So, I repeat: Dreidel, your privilege is showing, as is your total assholery. “Race Faux-victim Whining Bingo”, are you kidding me? That was disgusting.

  • Dreidel

    Tesria – Sure, racism exists. So does self-righteous paranoia that sees every innocent remark or harmless action as an excuse to explode in anger. You’re correct that the responses on the “Cultural Appropriation Bongo” aren’t looking for dialogue, but who wants to attempt further dialogue with an aggrieved “victim” (or their self-appointed spokesperson) who’s screaming “racist” or “privilege” in your face? Calling someone (or their status or even their entire race) “racist” and “privileged” is itself silencing, dismissive language. As I noted in my earlier post, these techniques work both ways.

    As for my “privilege,” I’m part Cherokee, raised as and recognized as white, just like Adrienne. I could also call myself a “We,” if I chose to make that small part of my heritage the end-all, be-all of my life, and go on a crusade against everything and everybody that “offended” me. If choosing not to go that route is a “privilege,” I’ll take it without guilt. I have other, equally noble battles to fight.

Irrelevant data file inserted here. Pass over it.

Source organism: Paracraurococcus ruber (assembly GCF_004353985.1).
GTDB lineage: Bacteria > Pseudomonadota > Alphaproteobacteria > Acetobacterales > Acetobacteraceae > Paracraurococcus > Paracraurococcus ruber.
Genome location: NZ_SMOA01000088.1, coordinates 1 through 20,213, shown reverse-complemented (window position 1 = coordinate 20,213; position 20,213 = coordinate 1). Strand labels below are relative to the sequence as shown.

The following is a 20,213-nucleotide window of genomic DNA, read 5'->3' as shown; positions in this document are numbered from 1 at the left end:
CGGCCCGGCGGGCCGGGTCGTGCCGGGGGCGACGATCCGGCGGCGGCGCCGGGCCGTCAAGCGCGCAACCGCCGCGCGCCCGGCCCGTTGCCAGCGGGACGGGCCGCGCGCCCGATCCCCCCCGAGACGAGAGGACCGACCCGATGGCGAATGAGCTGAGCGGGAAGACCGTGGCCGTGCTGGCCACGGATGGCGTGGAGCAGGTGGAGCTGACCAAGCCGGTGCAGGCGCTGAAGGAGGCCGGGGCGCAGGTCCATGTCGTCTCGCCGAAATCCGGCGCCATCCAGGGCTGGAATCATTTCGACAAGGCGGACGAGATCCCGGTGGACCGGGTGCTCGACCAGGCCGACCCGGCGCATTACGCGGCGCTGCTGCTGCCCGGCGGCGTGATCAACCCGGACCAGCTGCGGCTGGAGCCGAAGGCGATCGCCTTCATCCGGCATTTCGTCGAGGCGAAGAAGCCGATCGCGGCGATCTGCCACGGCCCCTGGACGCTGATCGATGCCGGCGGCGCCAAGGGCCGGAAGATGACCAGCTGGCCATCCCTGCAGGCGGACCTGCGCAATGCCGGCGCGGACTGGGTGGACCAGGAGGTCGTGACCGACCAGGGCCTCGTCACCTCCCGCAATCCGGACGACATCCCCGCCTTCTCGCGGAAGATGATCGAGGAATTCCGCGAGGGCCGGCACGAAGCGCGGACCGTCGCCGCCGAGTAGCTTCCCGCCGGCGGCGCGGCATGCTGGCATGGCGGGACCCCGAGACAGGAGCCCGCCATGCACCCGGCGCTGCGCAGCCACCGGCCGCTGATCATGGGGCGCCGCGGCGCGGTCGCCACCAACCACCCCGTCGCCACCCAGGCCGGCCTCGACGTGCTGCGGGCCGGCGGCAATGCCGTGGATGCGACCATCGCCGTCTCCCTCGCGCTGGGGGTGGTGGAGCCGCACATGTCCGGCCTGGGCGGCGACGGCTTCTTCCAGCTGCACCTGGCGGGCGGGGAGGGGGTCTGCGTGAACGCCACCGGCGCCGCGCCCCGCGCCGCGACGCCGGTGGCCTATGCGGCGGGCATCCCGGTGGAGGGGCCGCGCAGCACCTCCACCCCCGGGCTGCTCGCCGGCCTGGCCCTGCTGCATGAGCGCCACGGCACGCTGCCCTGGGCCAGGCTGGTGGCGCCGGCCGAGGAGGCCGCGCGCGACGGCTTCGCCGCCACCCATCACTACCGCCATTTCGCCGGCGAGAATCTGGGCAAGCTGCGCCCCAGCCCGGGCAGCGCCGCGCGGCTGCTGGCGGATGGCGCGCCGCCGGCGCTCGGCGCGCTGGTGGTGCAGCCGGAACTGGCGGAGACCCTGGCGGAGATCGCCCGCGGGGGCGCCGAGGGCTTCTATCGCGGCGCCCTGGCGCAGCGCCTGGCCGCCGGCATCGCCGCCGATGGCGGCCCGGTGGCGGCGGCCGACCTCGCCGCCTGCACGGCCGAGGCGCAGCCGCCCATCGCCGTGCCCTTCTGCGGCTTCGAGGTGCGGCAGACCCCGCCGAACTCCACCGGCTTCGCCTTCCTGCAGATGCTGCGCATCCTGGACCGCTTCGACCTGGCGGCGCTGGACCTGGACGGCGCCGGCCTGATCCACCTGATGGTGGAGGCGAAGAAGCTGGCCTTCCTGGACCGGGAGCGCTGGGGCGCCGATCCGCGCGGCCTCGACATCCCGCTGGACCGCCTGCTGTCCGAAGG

Cosine – So you feel the need to implicitly apologize for your race. (After all, you’re “not of THOSE white people.”) It’s interesting how you’ve combined a sense of moral superiority with a neurotic guilt over a past for which you had absolutely no control.

    BTW, the term “faux-victim whining” doesn’t refer to genuinely marginalized people. It’s a description of the behavior of their smug, hate-filled, self-appointed, privileged “saviors.”

  • Dreidel – That’s the point: There’s no such thing as ‘those white people’ as opposed to ‘these white people’. Some may be more bigoted in certain ways than others, but a lot of that stems from classism, the sense of “Shh, don’t say such things – we’re not white trash,” or “Only hillbilly rednecks would use that word, and we are so much better than that.”

    All white people contribute to oppression simply by enjoying the benefits of our privilege. I may have no control over what happened in the past, but I benefit from the legacy of that past.

    While Cherokee might be a ‘small part of’ your heritage’, nevertheless your privilege is showing. If you actually look at the bingo card, and then re-read your comments, you might notice that you’re close to shouting ‘BINGO’ and collecting your asshole prize.

  • Urgh, I hate it when people bandy the word “privilege” around like it’s some dirty secret–like it’s the equivilant of calling someone a racist.